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I know that car engines rely on expanding gas to cause pressure to force the piston down. My question is during the compression state, why can't they add more gas/air to cause more pressure and force the piston down?

Why do they have to combust it?

Can't the same result happen from just adding more particles?

Why combustion?

closed as too broad by cory, Chenmunka, Hᴇʀʙɪᴇ, cdunn, DucatiKiller Jan 23 '17 at 23:14

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What you are proposing has been done a few times: there are cars that run on compressed air.

The problem with that is that compressed air has a low energy density, comparable to lead-acid batteries and 30 times lower than petrol or diesel. So compressed air cars have short range. They're also harder to refuel than an electric car. This combination means there are no reasons to choose compressed air over electric power or internal combustion.

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The amount of energy required to force that amount of gas into the cylinder is immense. Causing a large enough pressure difference to force the piston down and drive the engine, and also the vehicle, would take a huge amount of energy. So they question isn't so much why can't they, but where would that energy come from?

The energy in a standard internal combustion engine comes from the fuel, whether thats ethanol, gasoline, or diesel. The fuel combusts and releases a large amount of energy in the form of heat, which causes the air to heat and expand. The heated air in the same volume of space creates a high pressure, which forces the piston down.

What's advantageous about internal combustion engines is that the fuel they use has a very high energy density. That is, they have a lot of energy for the amount of space and weight they take to store. Electric motors are great in the sense that they are incredibly efficient. While the batteries are currently are no where close to the energy density of more traditional fuels, there is much less energy lost in their use to heat and friction.

In your proposed system, the gas injector would be doing all the work of creating the pressure. It would need to be seriously strong, and have a large amount of energy behind it to do all this work. It's not impossible, but it would likely be much less efficient than anything that currently exists.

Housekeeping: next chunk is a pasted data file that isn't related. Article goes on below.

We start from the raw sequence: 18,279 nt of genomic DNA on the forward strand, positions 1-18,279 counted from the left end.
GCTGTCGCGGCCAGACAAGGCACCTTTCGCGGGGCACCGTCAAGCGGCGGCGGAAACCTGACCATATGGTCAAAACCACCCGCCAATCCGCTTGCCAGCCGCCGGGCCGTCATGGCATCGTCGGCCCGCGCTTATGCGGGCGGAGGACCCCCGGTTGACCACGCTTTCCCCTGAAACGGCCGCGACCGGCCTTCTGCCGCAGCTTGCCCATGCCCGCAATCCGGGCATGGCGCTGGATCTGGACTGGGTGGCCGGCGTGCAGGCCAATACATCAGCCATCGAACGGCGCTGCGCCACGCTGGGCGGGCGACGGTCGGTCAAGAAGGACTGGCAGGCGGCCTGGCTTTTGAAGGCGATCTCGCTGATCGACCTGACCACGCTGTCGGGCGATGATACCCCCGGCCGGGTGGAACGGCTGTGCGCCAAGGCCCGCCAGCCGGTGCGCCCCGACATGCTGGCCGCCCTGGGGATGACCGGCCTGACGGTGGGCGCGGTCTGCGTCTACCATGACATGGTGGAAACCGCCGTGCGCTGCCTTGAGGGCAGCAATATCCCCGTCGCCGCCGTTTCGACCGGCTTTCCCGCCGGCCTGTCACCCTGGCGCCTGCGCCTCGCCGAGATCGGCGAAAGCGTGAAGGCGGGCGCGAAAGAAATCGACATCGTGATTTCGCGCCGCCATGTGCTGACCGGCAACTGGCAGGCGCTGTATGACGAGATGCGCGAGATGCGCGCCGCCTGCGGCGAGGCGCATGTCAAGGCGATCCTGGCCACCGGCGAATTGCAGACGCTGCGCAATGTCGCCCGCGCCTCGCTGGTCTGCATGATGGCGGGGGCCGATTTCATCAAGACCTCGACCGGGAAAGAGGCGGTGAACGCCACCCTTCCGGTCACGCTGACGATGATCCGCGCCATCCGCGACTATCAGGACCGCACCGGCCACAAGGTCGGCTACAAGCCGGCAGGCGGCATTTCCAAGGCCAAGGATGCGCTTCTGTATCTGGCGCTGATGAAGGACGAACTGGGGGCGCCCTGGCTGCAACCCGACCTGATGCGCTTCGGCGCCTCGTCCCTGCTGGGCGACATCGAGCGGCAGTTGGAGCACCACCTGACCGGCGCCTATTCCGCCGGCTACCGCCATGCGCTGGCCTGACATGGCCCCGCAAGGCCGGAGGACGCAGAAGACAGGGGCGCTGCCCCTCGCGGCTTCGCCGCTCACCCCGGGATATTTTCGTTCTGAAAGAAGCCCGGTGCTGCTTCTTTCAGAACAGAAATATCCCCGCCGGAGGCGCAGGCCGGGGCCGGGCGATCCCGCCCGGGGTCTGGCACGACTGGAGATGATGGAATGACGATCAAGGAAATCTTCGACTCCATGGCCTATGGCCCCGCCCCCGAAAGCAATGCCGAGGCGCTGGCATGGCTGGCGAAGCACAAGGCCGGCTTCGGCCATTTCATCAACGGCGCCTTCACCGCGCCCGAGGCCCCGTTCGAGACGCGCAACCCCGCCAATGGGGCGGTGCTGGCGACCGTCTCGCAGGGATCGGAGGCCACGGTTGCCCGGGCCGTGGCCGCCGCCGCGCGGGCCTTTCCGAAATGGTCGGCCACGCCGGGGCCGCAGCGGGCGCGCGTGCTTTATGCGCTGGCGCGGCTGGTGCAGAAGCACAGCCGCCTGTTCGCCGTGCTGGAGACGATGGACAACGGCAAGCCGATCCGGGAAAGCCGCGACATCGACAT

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They do; it's called forced induction and is commonplace across most modern vehicles. The use of a compressor, typically a Turbocharger (although sometimes a Supercharger) means air at higher than atmospheric pressure is forced into the inlet manifold alongside additional fuel to keep the mixture at circa 14:1. Higher pressure turbo systems pair the compressor up with an intercooler (like a big radiator) to cool the charge because cold air has a higher density (thus a higher oxygen count) so you get more "bang for your buck" as they say.

  • While you are correct, I believe the OP is asking about using compressed air as the means to move the pistons and getting away from the internal combustion process altogether. – Pᴀᴜʟsᴛᴇʀ2 Jan 23 '17 at 15:15
  • Sorry, I read gas/air as meaning gasoline and air mixture, not "air or another gas" as it's perhaps intended. Of course the compression stoke is when the piston is travelling up the bore, perhaps he meant the combustion stoke? – Steve Matthews Jan 23 '17 at 15:18
  • Slight comment on the answer. It was not mentioned that the compression process actually heats the air as well, making it unclear why intercooler is needed. So, the intercooler is there only to cool the air back to the temperature where it was before compression, not to cool it more (which would require a refrigeration cycle). Also, an additional reason for the existence of the intercooler is that it reduces knocking tendency. – juhist Jan 23 '17 at 18:17
  • The intercooler precedes the inlet manifold so heat created by the compression stroke will not affect the air density as the inlet valve is already closed at that point. – Steve Matthews Jan 23 '17 at 18:22
  • Furthermore, some intercoolers feature water spray specifically to cool the charge as much as possible. – Steve Matthews Jan 24 '17 at 23:01

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